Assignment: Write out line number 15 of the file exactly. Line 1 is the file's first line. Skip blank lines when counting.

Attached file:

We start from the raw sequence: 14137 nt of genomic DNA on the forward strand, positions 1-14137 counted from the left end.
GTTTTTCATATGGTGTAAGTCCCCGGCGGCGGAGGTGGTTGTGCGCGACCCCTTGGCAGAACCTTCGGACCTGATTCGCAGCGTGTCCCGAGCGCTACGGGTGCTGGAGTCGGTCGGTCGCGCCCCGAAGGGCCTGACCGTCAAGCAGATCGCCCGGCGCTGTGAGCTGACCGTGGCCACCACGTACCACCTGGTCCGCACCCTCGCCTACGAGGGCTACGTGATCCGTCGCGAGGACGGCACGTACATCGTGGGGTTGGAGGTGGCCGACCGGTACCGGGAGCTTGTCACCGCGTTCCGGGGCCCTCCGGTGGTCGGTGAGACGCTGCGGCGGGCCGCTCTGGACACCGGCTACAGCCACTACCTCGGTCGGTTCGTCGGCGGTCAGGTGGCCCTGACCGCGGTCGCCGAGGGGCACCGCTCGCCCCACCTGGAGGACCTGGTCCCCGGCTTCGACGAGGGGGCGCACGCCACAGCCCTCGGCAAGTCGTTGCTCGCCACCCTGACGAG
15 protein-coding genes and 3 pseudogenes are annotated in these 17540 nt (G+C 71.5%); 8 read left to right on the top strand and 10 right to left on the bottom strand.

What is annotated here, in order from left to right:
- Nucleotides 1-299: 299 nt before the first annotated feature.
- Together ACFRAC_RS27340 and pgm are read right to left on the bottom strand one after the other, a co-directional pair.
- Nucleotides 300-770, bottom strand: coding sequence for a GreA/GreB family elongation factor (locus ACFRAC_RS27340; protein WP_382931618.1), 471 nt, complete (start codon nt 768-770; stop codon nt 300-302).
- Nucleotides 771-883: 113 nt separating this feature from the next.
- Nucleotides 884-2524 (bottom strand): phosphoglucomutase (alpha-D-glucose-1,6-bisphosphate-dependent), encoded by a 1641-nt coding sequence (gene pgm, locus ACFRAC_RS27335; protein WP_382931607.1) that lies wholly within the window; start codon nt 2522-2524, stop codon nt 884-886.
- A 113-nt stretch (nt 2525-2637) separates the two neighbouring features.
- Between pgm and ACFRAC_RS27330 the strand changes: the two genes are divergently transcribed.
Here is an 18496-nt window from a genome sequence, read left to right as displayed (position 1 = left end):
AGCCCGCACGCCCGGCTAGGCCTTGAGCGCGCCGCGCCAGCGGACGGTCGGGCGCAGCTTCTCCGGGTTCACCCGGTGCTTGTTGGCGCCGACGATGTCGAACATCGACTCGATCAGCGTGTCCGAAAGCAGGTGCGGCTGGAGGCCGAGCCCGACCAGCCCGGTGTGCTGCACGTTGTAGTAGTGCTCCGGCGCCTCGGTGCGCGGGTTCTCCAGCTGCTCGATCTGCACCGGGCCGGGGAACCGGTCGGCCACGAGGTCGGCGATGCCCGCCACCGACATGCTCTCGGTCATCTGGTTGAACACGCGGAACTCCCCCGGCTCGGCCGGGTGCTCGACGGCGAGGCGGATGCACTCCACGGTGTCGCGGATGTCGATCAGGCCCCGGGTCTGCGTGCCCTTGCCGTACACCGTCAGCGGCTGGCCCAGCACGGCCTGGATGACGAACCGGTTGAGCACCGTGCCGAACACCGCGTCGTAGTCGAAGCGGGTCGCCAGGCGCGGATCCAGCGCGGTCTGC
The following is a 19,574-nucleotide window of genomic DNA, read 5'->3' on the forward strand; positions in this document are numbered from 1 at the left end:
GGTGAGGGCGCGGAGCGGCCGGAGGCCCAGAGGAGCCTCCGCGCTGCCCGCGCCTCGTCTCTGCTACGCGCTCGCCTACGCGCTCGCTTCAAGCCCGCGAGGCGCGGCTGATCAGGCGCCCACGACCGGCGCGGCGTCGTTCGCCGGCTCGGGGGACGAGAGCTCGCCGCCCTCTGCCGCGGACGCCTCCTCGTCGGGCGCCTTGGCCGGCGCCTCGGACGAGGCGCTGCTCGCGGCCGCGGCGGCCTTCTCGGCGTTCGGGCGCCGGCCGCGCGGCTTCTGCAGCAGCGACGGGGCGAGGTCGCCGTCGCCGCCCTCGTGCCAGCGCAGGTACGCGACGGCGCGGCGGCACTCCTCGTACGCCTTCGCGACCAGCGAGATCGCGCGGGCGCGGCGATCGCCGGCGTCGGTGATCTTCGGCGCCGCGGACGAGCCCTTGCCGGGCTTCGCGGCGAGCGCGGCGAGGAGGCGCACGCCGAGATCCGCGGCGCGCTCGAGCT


GGTGAGGGCGCGGAGCGGCCGGAGGCCCAGAGGAGCCTCCGCGCTGCCCGCGCCTCGTCTCTGCTACGCGCTCGCCTACGCGCTCGCTTCAAGCCCGCGAGGCGCGGCTGATCAGGCGCCCACGACCGGCGCGGCGTCGTTCGCCGGCTCGGGGGACGAGAGCTCGCCGCCCTCTGCCGCGGACGCCTCCTCGTCGGGCGCCTTGGCCGGCGCCTCGGACGAGGCGCTGCTCGCGGCCGCGGCGGCCTTCTCGGCGTTCGGGCGCCGGCCGCGCGGCTTCTGCAGCAGCGACGGGGCGAGGTCGCCGTCGCCGCCCTCGTGCCAGCGCAGGTACGCGACGGCGCGGCGGCACTCCTCGTACGCCTTCGCGACCAGCGAGATCGCGCGGGCGCGGCGATCGCCGGCGTCGGTGATCTTCGGCGCCGCGGACGAGCCCTTGCCGGGCTTCGCGGCGAGCGCGGCGAGGAGGCGCACGCCGAGATCCGCGGCGCGCTCGAGCT